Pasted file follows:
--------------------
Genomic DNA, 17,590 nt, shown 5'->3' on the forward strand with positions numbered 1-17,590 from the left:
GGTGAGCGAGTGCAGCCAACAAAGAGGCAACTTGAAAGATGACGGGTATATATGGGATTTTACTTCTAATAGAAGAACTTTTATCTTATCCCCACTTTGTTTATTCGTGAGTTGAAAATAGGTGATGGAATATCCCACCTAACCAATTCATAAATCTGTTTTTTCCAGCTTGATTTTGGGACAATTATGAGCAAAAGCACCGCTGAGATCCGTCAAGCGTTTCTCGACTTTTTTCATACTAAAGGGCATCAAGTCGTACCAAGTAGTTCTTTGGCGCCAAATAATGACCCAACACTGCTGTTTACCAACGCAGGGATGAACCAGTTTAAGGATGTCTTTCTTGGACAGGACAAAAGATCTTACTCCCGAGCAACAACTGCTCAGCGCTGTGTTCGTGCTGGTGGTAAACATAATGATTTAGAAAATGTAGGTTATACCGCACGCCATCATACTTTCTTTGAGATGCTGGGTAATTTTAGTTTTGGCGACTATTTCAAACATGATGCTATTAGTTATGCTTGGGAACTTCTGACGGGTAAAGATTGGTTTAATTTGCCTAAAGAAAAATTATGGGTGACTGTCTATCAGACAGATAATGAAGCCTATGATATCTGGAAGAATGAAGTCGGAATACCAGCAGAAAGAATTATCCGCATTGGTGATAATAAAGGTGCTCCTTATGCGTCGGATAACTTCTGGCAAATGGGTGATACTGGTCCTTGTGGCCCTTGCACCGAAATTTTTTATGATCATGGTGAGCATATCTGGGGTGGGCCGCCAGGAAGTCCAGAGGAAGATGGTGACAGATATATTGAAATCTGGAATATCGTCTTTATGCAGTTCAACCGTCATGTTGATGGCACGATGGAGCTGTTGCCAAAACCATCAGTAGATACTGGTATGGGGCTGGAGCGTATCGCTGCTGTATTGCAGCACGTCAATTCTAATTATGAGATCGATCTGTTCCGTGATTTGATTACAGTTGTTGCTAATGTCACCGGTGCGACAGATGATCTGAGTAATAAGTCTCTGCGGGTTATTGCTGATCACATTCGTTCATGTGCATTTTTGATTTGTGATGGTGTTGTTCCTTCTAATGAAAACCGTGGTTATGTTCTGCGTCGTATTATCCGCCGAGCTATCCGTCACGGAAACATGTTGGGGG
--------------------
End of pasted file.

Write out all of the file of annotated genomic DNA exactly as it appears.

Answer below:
Genomic DNA, 17,590 nt, shown 5'->3' on the forward strand with positions numbered 1-17,590 from the left:
GGTGAGCGAGTGCAGCCAACAAAGAGGCAACTTGAAAGATGACGGGTATATATGGGATTTTACTTCTAATAGAAGAACTTTTATCTTATCCCCACTTTGTTTATTCGTGAGTTGAAAATAGGTGATGGAATATCCCACCTAACCAATTCATAAATCTGTTTTTTCCAGCTTGATTTTGGGACAATTATGAGCAAAAGCACCGCTGAGATCCGTCAAGCGTTTCTCGACTTTTTTCATACTAAAGGGCATCAAGTCGTACCAAGTAGTTCTTTGGCGCCAAATAATGACCCAACACTGCTGTTTACCAACGCAGGGATGAACCAGTTTAAGGATGTCTTTCTTGGACAGGACAAAAGATCTTACTCCCGAGCAACAACTGCTCAGCGCTGTGTTCGTGCTGGTGGTAAACATAATGATTTAGAAAATGTAGGTTATACCGCACGCCATCATACTTTCTTTGAGATGCTGGGTAATTTTAGTTTTGGCGACTATTTCAAACATGATGCTATTAGTTATGCTTGGGAACTTCTGACGGGTAAAGATTGGTTTAATTTGCCTAAAGAAAAATTATGGGTGACTGTCTATCAGACAGATAATGAAGCCTATGATATCTGGAAGAATGAAGTCGGAATACCAGCAGAAAGAATTATCCGCATTGGTGATAATAAAGGTGCTCCTTATGCGTCGGATAACTTCTGGCAAATGGGTGATACTGGTCCTTGTGGCCCTTGCACCGAAATTTTTTATGATCATGGTGAGCATATCTGGGGTGGGCCGCCAGGAAGTCCAGAGGAAGATGGTGACAGATATATTGAAATCTGGAATATCGTCTTTATGCAGTTCAACCGTCATGTTGATGGCACGATGGAGCTGTTGCCAAAACCATCAGTAGATACTGGTATGGGGCTGGAGCGTATCGCTGCTGTATTGCAGCACGTCAATTCTAATTATGAGATCGATCTGTTCCGTGATTTGATTACAGTTGTTGCTAATGTCACCGGTGCGACAGATGATCTGAGTAATAAGTCTCTGCGGGTTATTGCTGATCACATTCGTTCATGTGCATTTTTGATTTGTGATGGTGTTGTTCCTTCTAATGAAAACCGTGGTTATGTTCTGCGTCGTATTATCCGCCGAGCTATCCGTCACGGAAACATGTTGGGGG